9/11, Police and Professional Athletes – Getting to the Truth behind True Sacrifice

Proverbs 23:23  “Buy the truth, and don’t sell it. Also, wisdom and instruction and understanding.

Two years ago, on the 17th anniversary of 9/11, Nike featured former NFL quarterback Colin Kaepernick with the message “Believe in something. Even if it means sacrificing everything”, implying Kaepernick’s inability to land an NFL job is because he holds true to his beliefs. His belief that cost him his NFL career began in August 2016, when he explained his reason for refusing to stand during the national anthem: “to protest the oppression of people of color in the United States and ongoing issues with police brutality”.

MSNBC interviewed NFL player Devin McCourty on his support of Nike’s ad and the protest against police brutality. McCourty said “On a day like today, where we’re talking about 9/11, it’s the equality of what people went through when they tried to save lives, it’s the same thing we are trying to fight for.”

Now, on the 19th anniversary of 9/11, this movement in professional sports has grown to also include the NBA, MLB and MLS, all embracing Nike’s message of sacrificing everything, on the same level as the 9/11 first responders. But is this TRUE? Let’s look at two examples of 9/11 first responders, both police officers.

On September 11, 2001, NYPD Officer Kenneth Tietjen commandeered a taxi and drove to ground zero. When he arrived, he rushed into the North tower and rescued many people, leading them out to safety. After he had brought several others out from the building and the conditions quickly grew worse, he and his partner realized they only had one respirator left that was now required to be able to breathe in all the smoke. Officer Tietjen smiled at his partner, said “Seniority rules”, took the respirator and rushed back into the tower-just before it collapsed. Police Officer Tietjen, an American hero, sacrificed everything that day.

Police Officer Thomas Jurgens was trained as a medic in the Army before becoming a police officer. On September 11, 2001 he was inside the first tower of the World Trade Center when he was warned by radio transmission to get out as fast as he could because the tower’s structural integrity was failing. The last transmission from Jurgens was simple: “There are people here who need our help.” He died in the tower collapse. Police Officer Jurgens, an American hero, sacrificed everything that day.

One thing is true:

by comparing themselves to our 9/11 heroes and our police, professional athletes do not understand the meaning of sacrifice.
But there is a bigger issue at the core of protests by professional athletes we must address: is it TRUE that police brutality against people of color is rampant in America?

In January 2018, black Harvard Professor of Economics Roland Fryer Jr. released a study of thousands of police-related incidents at the ten large police departments in California, Florida and Texas. Here is his conclusion: “On the most extreme use of force – officer-involved shootings – we find no racial differences in either the raw data or when contextual factors are taken into account.” Professor Fryer admitted that the finding that there is no racial discrimination in police shootings, is “the most surprising result of my career.”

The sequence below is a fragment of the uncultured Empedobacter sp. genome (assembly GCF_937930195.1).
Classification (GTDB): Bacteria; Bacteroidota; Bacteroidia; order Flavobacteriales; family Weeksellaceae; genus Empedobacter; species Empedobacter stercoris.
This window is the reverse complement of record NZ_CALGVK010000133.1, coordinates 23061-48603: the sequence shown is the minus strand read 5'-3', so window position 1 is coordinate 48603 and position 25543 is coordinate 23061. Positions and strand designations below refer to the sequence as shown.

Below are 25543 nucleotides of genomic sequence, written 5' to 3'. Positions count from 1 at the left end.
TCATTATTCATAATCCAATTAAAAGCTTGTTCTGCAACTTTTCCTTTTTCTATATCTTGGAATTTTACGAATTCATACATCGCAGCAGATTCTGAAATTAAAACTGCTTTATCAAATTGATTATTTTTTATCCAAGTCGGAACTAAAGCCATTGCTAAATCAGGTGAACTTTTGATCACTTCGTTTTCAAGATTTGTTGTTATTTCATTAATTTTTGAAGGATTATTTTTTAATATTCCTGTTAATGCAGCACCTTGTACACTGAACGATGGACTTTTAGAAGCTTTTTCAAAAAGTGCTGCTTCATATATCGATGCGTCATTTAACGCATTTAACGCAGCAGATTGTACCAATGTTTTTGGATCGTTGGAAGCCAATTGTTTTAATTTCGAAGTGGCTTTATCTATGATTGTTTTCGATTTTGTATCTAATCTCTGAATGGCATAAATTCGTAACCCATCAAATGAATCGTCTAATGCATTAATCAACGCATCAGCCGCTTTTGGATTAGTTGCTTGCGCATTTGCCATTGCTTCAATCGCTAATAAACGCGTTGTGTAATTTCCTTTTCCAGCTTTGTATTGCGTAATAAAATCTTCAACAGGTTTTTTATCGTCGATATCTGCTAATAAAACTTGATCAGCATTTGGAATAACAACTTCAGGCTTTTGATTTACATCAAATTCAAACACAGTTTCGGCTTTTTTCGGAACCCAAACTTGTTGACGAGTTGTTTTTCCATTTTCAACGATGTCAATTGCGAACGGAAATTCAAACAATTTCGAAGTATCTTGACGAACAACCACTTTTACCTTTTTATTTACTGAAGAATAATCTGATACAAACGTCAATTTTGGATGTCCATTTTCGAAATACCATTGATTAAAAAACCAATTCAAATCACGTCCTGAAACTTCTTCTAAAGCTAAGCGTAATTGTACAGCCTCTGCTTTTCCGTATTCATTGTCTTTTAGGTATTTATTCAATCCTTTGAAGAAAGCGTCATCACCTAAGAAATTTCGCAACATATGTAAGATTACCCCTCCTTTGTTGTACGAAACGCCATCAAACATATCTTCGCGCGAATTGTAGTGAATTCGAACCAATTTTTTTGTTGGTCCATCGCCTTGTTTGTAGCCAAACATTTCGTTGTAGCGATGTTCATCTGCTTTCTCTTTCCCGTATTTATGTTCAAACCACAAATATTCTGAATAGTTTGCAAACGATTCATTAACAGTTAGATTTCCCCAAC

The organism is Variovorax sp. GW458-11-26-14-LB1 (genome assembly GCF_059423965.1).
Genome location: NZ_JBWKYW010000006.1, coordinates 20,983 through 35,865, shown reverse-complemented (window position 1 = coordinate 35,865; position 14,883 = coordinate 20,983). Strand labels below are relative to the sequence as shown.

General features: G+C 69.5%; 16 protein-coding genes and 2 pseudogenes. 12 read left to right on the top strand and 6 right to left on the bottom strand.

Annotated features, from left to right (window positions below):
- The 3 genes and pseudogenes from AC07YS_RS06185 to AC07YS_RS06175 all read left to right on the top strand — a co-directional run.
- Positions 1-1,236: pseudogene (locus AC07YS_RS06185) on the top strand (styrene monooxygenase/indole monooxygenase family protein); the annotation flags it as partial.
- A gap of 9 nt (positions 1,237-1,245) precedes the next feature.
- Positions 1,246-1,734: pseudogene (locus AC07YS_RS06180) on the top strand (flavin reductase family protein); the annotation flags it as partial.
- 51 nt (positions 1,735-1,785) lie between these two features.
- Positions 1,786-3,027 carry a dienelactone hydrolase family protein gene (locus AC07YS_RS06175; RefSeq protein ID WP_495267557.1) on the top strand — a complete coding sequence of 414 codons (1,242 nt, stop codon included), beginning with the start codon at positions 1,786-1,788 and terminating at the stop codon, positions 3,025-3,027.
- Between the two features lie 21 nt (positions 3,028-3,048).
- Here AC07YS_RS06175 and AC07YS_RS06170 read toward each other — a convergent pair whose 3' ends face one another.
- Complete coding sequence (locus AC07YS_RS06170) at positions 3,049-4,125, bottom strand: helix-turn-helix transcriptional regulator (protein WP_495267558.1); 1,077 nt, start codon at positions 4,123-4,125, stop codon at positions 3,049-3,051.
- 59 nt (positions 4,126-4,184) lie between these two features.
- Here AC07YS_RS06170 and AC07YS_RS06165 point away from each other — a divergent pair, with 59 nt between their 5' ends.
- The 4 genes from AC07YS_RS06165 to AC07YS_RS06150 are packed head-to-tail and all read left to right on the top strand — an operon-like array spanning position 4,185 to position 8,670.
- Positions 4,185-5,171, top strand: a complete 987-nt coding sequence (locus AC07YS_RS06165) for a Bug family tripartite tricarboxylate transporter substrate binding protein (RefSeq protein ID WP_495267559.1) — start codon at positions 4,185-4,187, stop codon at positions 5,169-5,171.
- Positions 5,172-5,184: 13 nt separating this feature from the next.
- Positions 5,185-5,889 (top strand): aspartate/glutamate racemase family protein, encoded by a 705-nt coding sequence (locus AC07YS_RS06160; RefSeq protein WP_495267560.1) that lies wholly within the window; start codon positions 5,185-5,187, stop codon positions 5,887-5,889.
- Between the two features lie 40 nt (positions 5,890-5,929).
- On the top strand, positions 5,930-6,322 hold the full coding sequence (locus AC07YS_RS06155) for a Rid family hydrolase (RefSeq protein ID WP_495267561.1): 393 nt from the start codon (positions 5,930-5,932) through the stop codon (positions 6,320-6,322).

Dennis Prager also refuted the claim of police racial brutality by using data: “In 2015, of the 990 people shot dead by police, 93 were unarmed and 38 of them were black. Of the 505 people shot dead by police thus far in 2016, 37 were unarmed and of them 13 were black. Given that blacks murder and rob more than whites — they committed 62 percent of robberies, 57 percent of murders and 45 percent of assaults in the 75 biggest counties in the country in 2009 (despite comprising about 15 percent of the population in these counties) — an unarmed black is less likely to be killed by police than an unarmed white.”

What about the positive statistics behind our police? In New York City, the site of 9/11, there are over 30,000 police. In 2013, only 8 people died from police gunfire – the lowest in 40 years! All 8 of these victims had a weapon. The media never reported this outstanding performance in one of our most dangerous cities. Less than 350 murders occurred in New York City in 2014, the fewest in 50 years and down from the average of 2,200 in the early 1990’s. Most of these potential murder victims were black. That means thousands of black lives have been saved in the past 20 years by New York’s finest – our police force.

In our bible verse this week, King Solomon reminds us that the most important thing to buy, and hold onto, is the TRUTH. The truth is that professional athletes are protesting an issue (systemic police racism) not supported by the facts and involving very little sacrifice, while our 9/11 heroes and our police have and do risk the ultimate sacrifice for a cause that is true and honorable – protecting all our lives. On September 11, 2020 – 19 years after 9/11 – we must commit ourselves to holding onto the TRUTH wherever it leads.

The Evidence of Faith’s Substance – Article #415

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